Bashiqa within Northern Iraq
A Yazidi shrine in Bashiqa (1955)
A Yazidi shrine in Bashiqa destroyed by ISIS in 2014

Bashiqa (Kurdish: Başîk, Arabic: بعشيقة, Ba'shiqah, Syriac: ܒܝܬ ܥܫܝܩܐ) is a town in the Mosul District of the Ninawa Governorate in northern Iraq. Its name comes from the Assyrian Neo-Aramaic words "Bet" and "Ashiqa," meaning "House of lovers." Bashiqa's residents are mostly Yazidis and Shabaks, with a minority of Assyrians, and Arab Muslims.[1][2] Bashiqa is famous for its olive trees, olive oil, and soap. It is also famous for its onion, pickles and arak. It used to be a tourist destination for the locals in Mosul and Iraqis in general. Bashiqa is surrounded by farms of olives all around the town and there is a small mountain to the north. The Yazidis in Bashiqa and its twin village Bahzani speak Arabic as their mother language.[3]

Bashiqa is official Iraqi territory but is controlled and claimed by the Kurdistan Regional Government since the fall of Saddam Hussein in 2003. According to Article 140 of the Iraqi constitution, a referendum should decide whether it should continue to be managed by the central government or the KRG. The status of the city is still not fully understood. According to reports by Human Rights Watch (2011), UNHCR (2007) and other human rights organizations the townspeople are forced and threatened with violence if they should not vote for inclusion of the city in the Kurdistan Region.[4][5][6]

In the town square of Bashiqa, Du'a Khalil Aswad, a young woman from the Yazidi community, was stoned to death in 2007 by a large crowd of men in an "honor killing".[7][8][9]

In 2012, car bombs went off in the town.[10]

In June 2014, ISIL militia took over the city, and changed the name to Du'a city. Yazidi civilians fled the city in 2014.[11][12] The region has seen fighting between ISIL and Kurdish Peshmerga forces,[13] but was under ISIL control in August 2015.[14]

Turkish soldiers were deployed in a training mission in the Mosul District in 2015, without authorization of Baghdad, but with permission of Iraqi Kurdistan.[15][16][17][18] However, Iraq called for help from Turkey when the Prime Minister of Iraq, Haider Al-Abadi, spoke at a conference during his visit to Turkey in December 25, 2014.[19][20]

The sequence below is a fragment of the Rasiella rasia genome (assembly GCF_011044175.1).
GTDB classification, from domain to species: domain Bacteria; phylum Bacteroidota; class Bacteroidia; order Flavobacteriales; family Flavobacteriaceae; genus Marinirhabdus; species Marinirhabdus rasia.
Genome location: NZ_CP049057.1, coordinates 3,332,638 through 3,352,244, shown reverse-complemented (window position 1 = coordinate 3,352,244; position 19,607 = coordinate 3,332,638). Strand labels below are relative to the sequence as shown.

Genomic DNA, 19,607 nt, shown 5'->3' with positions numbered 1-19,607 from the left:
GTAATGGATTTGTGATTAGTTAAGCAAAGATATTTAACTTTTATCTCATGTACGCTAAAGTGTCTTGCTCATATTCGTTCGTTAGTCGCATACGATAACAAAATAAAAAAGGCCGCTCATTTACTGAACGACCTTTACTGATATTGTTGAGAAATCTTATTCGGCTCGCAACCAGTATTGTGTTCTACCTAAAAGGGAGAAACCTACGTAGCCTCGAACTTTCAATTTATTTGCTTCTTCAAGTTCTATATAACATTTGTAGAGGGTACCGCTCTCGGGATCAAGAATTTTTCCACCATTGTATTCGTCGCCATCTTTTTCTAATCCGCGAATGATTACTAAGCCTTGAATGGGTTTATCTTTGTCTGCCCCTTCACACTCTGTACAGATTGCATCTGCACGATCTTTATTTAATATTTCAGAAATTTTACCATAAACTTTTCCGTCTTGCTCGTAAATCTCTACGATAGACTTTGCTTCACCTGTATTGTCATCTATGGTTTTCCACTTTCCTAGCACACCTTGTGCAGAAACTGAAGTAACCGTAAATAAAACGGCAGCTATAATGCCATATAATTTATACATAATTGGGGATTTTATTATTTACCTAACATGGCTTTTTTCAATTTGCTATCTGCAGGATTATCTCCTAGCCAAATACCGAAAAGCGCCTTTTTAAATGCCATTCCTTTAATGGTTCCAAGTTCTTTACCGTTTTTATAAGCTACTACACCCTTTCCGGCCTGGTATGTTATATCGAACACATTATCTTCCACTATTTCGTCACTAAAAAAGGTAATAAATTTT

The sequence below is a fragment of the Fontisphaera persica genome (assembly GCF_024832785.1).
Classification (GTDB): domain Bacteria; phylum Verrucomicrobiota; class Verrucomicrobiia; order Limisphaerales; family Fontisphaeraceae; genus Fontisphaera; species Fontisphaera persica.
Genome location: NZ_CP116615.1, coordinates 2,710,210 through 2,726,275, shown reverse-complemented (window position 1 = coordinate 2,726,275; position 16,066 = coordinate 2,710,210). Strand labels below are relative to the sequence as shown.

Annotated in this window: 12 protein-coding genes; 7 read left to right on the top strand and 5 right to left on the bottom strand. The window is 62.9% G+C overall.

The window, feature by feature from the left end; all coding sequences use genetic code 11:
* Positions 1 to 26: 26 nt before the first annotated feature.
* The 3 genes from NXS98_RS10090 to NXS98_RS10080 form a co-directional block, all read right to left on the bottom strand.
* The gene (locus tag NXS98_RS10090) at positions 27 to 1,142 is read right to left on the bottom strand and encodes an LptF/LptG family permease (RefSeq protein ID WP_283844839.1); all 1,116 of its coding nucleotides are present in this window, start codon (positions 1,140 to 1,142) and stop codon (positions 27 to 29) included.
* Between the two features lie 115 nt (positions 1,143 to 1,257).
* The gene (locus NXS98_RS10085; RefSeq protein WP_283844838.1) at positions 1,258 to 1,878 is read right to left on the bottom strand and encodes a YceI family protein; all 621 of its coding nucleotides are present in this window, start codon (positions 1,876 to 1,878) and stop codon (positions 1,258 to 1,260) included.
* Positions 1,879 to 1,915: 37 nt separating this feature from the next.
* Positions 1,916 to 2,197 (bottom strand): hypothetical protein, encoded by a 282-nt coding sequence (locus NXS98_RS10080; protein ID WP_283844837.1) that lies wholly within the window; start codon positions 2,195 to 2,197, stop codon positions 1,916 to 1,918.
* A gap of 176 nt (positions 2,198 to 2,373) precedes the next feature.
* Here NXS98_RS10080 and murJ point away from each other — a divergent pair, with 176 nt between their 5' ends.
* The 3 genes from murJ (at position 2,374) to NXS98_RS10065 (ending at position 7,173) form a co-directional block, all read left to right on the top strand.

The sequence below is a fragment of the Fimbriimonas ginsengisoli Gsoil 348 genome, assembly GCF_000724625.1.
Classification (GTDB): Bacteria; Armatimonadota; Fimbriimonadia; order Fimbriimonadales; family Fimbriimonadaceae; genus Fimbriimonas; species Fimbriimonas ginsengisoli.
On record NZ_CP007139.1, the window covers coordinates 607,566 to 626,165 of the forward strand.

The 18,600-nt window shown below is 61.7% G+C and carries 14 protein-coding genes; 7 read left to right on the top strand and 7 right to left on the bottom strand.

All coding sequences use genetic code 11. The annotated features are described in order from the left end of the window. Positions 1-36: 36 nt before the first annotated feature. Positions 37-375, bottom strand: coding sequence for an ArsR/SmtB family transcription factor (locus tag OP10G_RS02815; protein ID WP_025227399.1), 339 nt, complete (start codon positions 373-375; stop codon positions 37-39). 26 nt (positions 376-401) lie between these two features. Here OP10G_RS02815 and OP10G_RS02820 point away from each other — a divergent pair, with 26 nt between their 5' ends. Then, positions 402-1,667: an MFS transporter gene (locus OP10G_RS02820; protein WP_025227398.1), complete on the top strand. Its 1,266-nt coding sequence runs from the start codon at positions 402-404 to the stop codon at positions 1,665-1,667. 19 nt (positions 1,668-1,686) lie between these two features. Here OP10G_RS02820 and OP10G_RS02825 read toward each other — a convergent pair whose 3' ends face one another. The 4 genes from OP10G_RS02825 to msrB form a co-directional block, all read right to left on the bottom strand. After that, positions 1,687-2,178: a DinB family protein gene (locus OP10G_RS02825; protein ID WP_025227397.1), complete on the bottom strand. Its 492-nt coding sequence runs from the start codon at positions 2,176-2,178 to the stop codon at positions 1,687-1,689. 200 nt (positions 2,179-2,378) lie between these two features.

On 7 November 2016, during the Battle of Mosul, Kurdish Peshmerga fighters launched a massive offensive to liberate the town from ISIL control. Peshmerga had surrounded the town for two weeks.[21] There were believed to be 100 to 200 ISIL militants left.[22] Commander Kaka Hama said the Peshmerga descended from three fronts, and that coalition airstrikes played a large role in the assault. In the early afternoon, it was reported that Bashiqa was liberated and that the Peshmerga were in full control.[21]

See also


  1. "Bashiqa - Iraq Business News". Iraq Business News.
  2. Belz, Mindy (2016-07-05). They Say We Are Infidels: One the run with persecuted Christians in the Middle East. Lion Books. ISBN 9780745968681.
  3. "YAZIDIS i. GENERAL – Encyclopaedia Iranica". Retrieved 2016-09-25.
  4. "Iraq's Disputed Territories" (PDF). United States Institute of Peace.
  5. "On Vulnerable Ground" (PDF). Human Rights Watch (HRW).
  7. "The moment a teenage girl was stoned to death for loving the wrong boy". World news. Daily Mail. 2007-05-03. Retrieved 2016-10-23.
  8. Iraq: 'Honour Killing' of teenage girl condemned as abhorrent (May 2, 2007). Retrieved 2016-10-23.
  9. Freedom Lost by Mark Lattimer, December 13, 2007 in The Guardian. Retrieved 2016-10-23
  10. Christine van den Toorn. "look at 'little iraq' shows why iraq is so troubled". Niqash. Retrieved 8 December 2015.
  11. "Mass grave of Yazidis in Iraq tells horror story". USA TODAY. 12 November 2015.
  12. "Kurdish families escape ISIS-held Bashiqa". Rudaw.
  13. "IS launches twin attacks on Peshmerga near Mosul". NRT English. Nalia Corporation.
  14. "Peshmerga, US strikes fail to dislodge ′Islamic State′". DW.COM. 9 August 2015.
  15. Humeyra Pamuk and Orhan Coskun (5 December 2015). "Turkish soldiers training Iraqi troops near Mosul: sources". Reuters.
  16. "Iraq demands Turkish troops withdraw from near Mosul". BBC News.
  17. "Turkish troops go into Iraq to train forces fighting Isis". The Guardian.
  18. "Northern Iraq: Turkish army sets up base in Christian-Yezidi town". EzidiPress English.
  19. Abadi demanded military help from Turkey against Daish in Bashiqa
  20. Iraqi PM Abadi demanded military help from Turkey against Daish
  21. 1 2 "Mosul Offensive Day 22: Peshmerga attack ISIS in Bashiqa". Rudaw Media Network. 7 November 2016. Retrieved 7 November 2016.
  22. "Peshmerga in heavy gun battle with ISIL near Mosul". Al Jazeera. 7 November 2016. Retrieved 7 November 2016.

Coordinates: 36°27′N 43°21′E / 36.450°N 43.350°E / 36.450; 43.350

This article is issued from Wikipedia - version of the 11/27/2016. The text is available under the Creative Commons Attribution/Share Alike but additional terms may apply for the media files.